A stroke is called a “brain attack” because of its similarity to a heart attack. With stroke, the flow of oxygen-rich blood to a portion of the brain, rather than the heart, is blocked. Without oxygen, brain cells can die in a matter of minutes. Prompt medical treatment can reduce damage to the brain and help avoid long-lasting disabilities.
Stroke can occur in those who have no known risk factors, however that's not tupical. To help prevent a stroke from happening, know your risk factors and take steps to control them.
Lowering risk factors can prevent or delay stroke.*
Certain habits and traits can increase your risk of having a stroke. Some can be controlled, while some cannot be. Practicing a healthy lifestyle – eating healthy foods, exercising and not smoking – is an excellent start. The following are other risk factors to consider:
- High blood pressure. This is the main risk factor for stroke. Blood pressure is considered high if it stays at 140/90 mmHg over time.
- Age and gender. Your risk for stroke increases as you age. Women are at higher risk for stroke: Each year 55,000 more women have a stroke than men.**
- Race and family history. African American, Alaska native and American Indian adults have strokes more often, and a family history of stroke is a risk factor.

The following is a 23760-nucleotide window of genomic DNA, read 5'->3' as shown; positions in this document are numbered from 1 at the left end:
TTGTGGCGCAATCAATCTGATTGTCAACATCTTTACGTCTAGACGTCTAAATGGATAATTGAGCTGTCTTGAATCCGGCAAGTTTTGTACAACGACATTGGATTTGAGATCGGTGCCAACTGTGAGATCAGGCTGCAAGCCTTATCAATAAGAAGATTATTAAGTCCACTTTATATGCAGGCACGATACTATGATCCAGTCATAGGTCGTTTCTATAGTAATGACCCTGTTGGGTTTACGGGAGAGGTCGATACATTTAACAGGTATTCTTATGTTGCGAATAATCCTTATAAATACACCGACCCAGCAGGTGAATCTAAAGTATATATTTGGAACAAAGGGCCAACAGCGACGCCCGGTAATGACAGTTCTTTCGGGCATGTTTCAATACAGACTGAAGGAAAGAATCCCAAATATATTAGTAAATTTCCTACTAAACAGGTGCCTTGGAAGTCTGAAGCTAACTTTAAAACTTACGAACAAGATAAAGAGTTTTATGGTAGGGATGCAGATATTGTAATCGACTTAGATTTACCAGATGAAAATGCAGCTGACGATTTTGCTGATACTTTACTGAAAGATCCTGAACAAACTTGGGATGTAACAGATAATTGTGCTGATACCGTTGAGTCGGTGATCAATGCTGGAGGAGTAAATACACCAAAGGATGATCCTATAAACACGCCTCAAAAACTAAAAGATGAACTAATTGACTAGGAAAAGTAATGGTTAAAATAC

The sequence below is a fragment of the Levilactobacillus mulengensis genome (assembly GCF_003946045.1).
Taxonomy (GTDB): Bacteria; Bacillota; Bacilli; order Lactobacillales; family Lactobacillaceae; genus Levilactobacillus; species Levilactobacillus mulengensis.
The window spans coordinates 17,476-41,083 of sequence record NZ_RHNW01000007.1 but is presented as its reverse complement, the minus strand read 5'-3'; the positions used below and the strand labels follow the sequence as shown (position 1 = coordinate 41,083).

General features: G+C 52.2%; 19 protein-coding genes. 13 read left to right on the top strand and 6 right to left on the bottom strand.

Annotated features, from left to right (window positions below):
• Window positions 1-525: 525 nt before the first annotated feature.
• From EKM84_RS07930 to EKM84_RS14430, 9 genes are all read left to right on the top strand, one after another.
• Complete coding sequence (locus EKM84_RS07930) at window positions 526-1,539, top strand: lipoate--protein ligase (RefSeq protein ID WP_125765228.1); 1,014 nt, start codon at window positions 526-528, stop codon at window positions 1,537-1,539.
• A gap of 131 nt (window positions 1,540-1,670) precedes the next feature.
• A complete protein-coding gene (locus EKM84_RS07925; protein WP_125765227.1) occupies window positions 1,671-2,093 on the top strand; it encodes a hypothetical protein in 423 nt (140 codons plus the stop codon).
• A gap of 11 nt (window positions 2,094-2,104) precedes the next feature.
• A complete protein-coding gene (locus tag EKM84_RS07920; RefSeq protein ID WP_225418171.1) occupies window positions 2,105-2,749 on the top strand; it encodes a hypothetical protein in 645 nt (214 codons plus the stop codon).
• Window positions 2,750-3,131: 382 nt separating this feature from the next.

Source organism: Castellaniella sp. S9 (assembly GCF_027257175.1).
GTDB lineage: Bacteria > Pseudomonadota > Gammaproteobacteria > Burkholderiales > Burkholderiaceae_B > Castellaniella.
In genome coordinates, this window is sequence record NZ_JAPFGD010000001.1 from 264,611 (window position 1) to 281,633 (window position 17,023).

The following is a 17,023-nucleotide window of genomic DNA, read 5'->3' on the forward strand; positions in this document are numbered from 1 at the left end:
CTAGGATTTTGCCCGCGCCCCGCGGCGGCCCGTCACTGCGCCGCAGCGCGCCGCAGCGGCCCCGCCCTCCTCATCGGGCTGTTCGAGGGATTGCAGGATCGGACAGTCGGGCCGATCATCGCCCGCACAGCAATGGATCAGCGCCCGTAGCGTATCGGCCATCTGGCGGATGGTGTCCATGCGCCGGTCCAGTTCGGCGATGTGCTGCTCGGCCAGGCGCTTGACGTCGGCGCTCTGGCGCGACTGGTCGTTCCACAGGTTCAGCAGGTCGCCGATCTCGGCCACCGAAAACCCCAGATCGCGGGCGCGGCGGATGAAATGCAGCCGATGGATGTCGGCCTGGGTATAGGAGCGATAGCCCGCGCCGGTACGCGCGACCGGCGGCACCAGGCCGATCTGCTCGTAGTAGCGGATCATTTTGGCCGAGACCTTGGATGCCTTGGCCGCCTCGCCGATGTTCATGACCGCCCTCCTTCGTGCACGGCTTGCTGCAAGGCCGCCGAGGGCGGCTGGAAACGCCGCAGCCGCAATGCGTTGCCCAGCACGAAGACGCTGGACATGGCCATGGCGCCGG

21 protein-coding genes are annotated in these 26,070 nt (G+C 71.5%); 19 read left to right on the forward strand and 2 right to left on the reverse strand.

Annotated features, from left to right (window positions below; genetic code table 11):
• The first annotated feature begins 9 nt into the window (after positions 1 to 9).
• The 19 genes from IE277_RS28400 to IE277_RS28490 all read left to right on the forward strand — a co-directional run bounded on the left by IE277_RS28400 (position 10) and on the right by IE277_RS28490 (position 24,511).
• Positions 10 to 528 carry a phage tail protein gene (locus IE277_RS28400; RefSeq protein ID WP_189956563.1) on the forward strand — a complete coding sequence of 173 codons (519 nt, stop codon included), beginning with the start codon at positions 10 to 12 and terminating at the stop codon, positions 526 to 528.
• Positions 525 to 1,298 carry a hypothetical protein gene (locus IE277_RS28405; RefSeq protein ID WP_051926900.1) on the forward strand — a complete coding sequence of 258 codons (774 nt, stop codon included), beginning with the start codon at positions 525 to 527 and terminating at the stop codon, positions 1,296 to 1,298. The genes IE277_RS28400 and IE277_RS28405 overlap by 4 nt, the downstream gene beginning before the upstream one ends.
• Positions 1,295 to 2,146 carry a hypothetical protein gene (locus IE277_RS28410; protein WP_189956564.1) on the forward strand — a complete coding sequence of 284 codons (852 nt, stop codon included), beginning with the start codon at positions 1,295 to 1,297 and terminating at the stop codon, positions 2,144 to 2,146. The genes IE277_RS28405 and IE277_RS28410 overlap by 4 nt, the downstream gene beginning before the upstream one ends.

- Heart diseases. Blood clots associated with coronary heart disease, heart failure and atrial brillation can lead to stroke.
- Diabetes. Diabetic patients have at least twice the risk for stroke; it is one of the leading causes of death in this population.***
Talk to your doctor
Your primary care doctor can help with ways to lower your blood pressure, or make changes to prevent heart disease and diabetes. Some people may need to take medication to help reduce their risk of stroke. Make an appointment with your doctor so you can assess what preventive steps you may need to take.
*American Stroke Association®
**National Stroke Association®
***Stroke Res Treat. 2012; 2012: 673187. Published online 2012 Dec 27. Diabetes and Stroke Prevention: A Review.
If you suspect a possible stroke, call 9-1-1.
Watch a video to learn the signs of stroke here.